High Altitude Candy Making Tips

Here are some tips for making candy at high altitude:

  • Choose the right cooking pan. The pan should be large enough to let the candy mixture boil without running over. It should be heavy and made of a material that conducts heat evenly (aluminum,copper, stainless steal with aluminum core). This will help prevent scorching. I don’t recommend using a non-stick pan, the high heat can damage the surface of the pan. 
  • Use a candy thermometer. This is important because slight variances in temperature can determine the success of your candy. An inexpensive candy thermometer will work just fine but you may want to invest in a higher quality one if you will be using it often. Look for a candy thermometer that measures a range from 100 degrees to 400 degrees; most have graduations of 5 degrees. Better quality candy thermometers have graduations of 2 degrees, which allow you to measure your batch’s temperature more accurately.
  • Test your candy thermometer for accuracy. Because candy making is so temperature dependent, a mis-reading of even 5 degrees can mean a failed batch of candy. To calibrate your candy thermometer, follow these steps.
  • Watch candy carefully. Keep a close eye on the mixture during the last few moments of cooking, as the temperature rises quickly once it reaches 199 º F.
  • If there is excess moisture in the air, cook candies to a slightly firmer stage- a degree or so above what is written in the recipe.
  • Adjust cooking temperature for altitude. Just as water boils at a temperature below 212° F at higher altitudes, all other liquids boil at lower temperatures. When sugar mixtures are cooked at sea level recipe temperatures, faster loss of water causes the mixture to become too concentrated. To adjust candy recipes for high altitude, reduce the cooking temperature. The chart below lists cooking temperatures for various types of candy. 
Sea Level 2,000 ft 5,000 ft 7500 ft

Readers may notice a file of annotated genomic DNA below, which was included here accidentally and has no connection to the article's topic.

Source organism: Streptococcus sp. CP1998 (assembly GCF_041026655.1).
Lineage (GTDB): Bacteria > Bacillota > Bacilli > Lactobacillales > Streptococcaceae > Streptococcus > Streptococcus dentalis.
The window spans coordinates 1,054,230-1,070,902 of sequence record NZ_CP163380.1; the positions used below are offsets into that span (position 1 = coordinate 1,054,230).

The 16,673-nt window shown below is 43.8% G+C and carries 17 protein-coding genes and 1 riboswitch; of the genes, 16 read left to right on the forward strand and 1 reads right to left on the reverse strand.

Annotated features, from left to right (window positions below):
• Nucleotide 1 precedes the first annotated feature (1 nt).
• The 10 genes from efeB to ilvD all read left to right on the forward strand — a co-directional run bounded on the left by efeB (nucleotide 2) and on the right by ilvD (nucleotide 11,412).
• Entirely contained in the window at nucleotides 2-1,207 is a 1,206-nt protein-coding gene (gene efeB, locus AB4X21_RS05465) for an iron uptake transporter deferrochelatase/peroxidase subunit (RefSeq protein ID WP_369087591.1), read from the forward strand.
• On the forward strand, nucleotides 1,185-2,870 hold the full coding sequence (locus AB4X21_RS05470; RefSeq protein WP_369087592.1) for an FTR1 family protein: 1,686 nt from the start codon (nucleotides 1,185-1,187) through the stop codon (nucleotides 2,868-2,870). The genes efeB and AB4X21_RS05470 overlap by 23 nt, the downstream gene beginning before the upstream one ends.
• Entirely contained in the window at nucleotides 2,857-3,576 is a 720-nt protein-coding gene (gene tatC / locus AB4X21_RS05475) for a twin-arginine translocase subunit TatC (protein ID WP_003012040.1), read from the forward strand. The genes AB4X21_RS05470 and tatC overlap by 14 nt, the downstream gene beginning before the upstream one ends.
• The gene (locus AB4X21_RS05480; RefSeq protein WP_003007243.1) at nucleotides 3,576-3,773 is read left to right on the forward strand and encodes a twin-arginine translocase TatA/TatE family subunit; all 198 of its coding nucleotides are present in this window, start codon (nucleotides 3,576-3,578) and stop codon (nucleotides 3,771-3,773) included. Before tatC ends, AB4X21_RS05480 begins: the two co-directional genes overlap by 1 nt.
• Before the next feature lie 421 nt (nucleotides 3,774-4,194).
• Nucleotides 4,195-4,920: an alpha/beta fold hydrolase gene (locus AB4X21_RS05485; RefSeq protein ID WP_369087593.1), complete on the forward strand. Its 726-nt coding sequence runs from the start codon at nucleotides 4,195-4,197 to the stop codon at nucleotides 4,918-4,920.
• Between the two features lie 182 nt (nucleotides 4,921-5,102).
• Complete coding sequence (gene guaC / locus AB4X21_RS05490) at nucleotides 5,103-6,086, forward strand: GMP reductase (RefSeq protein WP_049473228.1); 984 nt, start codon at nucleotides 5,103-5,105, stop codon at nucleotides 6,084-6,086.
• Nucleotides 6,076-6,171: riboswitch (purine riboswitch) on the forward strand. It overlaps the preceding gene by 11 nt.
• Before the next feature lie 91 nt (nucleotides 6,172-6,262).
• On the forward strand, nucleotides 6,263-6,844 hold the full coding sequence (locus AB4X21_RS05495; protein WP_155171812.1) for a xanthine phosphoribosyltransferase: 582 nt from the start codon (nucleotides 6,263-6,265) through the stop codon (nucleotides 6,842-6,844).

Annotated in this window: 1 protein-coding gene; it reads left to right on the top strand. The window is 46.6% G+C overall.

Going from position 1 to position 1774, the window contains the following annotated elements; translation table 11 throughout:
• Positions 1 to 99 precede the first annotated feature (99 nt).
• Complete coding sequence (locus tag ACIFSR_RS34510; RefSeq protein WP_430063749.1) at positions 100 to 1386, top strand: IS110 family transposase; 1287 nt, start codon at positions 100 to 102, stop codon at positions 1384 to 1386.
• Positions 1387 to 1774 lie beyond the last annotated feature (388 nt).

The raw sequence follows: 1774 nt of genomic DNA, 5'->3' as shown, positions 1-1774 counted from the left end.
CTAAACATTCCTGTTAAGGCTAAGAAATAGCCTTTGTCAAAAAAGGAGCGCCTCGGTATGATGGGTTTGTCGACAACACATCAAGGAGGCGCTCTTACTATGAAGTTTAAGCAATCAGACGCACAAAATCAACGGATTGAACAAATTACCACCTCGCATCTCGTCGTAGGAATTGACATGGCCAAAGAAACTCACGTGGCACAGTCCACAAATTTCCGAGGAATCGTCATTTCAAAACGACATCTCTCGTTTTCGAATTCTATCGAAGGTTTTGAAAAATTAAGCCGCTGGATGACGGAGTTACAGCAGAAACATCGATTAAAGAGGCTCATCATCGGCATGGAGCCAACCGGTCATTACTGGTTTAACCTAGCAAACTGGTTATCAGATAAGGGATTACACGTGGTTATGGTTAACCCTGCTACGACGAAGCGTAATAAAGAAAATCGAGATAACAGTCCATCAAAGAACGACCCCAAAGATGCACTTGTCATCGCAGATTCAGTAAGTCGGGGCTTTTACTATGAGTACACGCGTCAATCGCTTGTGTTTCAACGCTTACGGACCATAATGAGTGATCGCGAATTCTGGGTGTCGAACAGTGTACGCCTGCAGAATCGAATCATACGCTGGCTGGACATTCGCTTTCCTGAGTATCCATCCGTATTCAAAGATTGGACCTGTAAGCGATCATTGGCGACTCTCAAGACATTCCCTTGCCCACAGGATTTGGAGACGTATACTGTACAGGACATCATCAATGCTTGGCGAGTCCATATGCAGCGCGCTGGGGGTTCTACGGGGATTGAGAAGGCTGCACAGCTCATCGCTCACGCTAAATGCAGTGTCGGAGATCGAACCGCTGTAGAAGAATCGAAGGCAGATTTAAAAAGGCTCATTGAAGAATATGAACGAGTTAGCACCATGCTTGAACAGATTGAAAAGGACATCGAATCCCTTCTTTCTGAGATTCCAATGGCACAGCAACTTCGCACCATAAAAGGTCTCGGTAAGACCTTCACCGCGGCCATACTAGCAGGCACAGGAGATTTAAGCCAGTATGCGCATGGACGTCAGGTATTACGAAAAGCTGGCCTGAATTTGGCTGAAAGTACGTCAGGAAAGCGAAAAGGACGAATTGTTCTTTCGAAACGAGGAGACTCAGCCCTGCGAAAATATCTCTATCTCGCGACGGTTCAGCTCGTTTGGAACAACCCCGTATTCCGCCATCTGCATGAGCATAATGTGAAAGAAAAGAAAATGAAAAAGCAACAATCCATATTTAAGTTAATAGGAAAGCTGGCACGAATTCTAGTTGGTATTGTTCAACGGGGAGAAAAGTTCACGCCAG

Soft Ball Fudge, fondant 234-240 230-236 224-230 219-225
Firm Ball Chewy caramel 242-248 238-244 232-238 227-233
Hard Ball Nougat, marshmallow 250-268 246-264 240-248 235-253
Soft Crack Taffy, butterscotch 270-290 266-286 260-280 255-275
Hard Crack Toffee, brittle, lollipops 300-310 296-306 290-300 285-295
  • A helpful hint for adjusting your candy cooking temperature is to lower it by 2 degrees Fahrenheit for every 1,000 feet you are above sea level. So, if you live 5,000 feet above sea level, you would lower your cooking temperature by 10 degrees. 

17 responses to High Altitude Candy Making Tips


    Thank you so much for this information! I found your site while doing a search for high-altitude candy making tips. I added your blog to the link list at my blog, Yummy Montana. I hope my readers enjoy your blog, too!


    I live in Huancayo, Peru at 11,000ft, and found your website when getting ready to make caramels since I certainly know that high altitude does very strange things. Thanks to your cooking temperature chart, they turned out fine. To adjust for the additional altitude past 7500 ft., I used a 5° lower temperature. Thanks for saving me from making a mess!!! Your website is now bookmarked!


    Thanks for the information. I just made a batch of sponge candy and it did not come out the same as when I made it in Minnesota – I now live at approximatly 3,300 feet. Should have thought of checking sooner.


    Thank you ! Thank you!


    I live at about 1700 feet and was having problems making lollipops. Now I know why. Should have know because I pressure can foods and have to adjust pressure and time for altitude


    Had made a batch of caramels (firm ball) in Milwaukkee, WI (elev about 300 feet) and they were perfect. Tried them again at 5000 feet, heating again to 249F and it is hard as a rock! Wish I had thought to look up the alt effect sooner. Live and learn. Will try again tomorrow and will not go above 238F. Thanks for the site!


    I read your advice, but I am still having issues! Uggg! I will try again tomorrow using yet a lower temp…..Thank you for your helpful chart.



    Am I ever so glad to have stumbled upon your blog. I have been searching high and low for tips on making hard candy. I live at 5400 ft, (moved from sea level) and have to relearn how to bake. I am determined to make some brittle candy and caramel. it has been done before in history.
    Thank you for posting this information.

    Merry Christmas!!


    Attempted to make butter toffee tonight in Denver, CO (before I read this page about temperature changes for altitude). It never turned amber brown but it did turn the color of nougat, it almost tastes like toffee. This was my first try at making it.
    Does anyone have a suggestion or two if I ever decide to try it again?


    Hi there. I live at 1,000 metres above sea-level and like the rest of the world use celsius as a unit of measure. Do you have a conversion chart available?


    I am grateful for the temperate difference chart since I misplaced my cheat sheet. For cooking,baking and candy making in Colorado it’s a must. 🙂


    Here is a link to converting American Standard measurements to metric, I hope it is helpful to you

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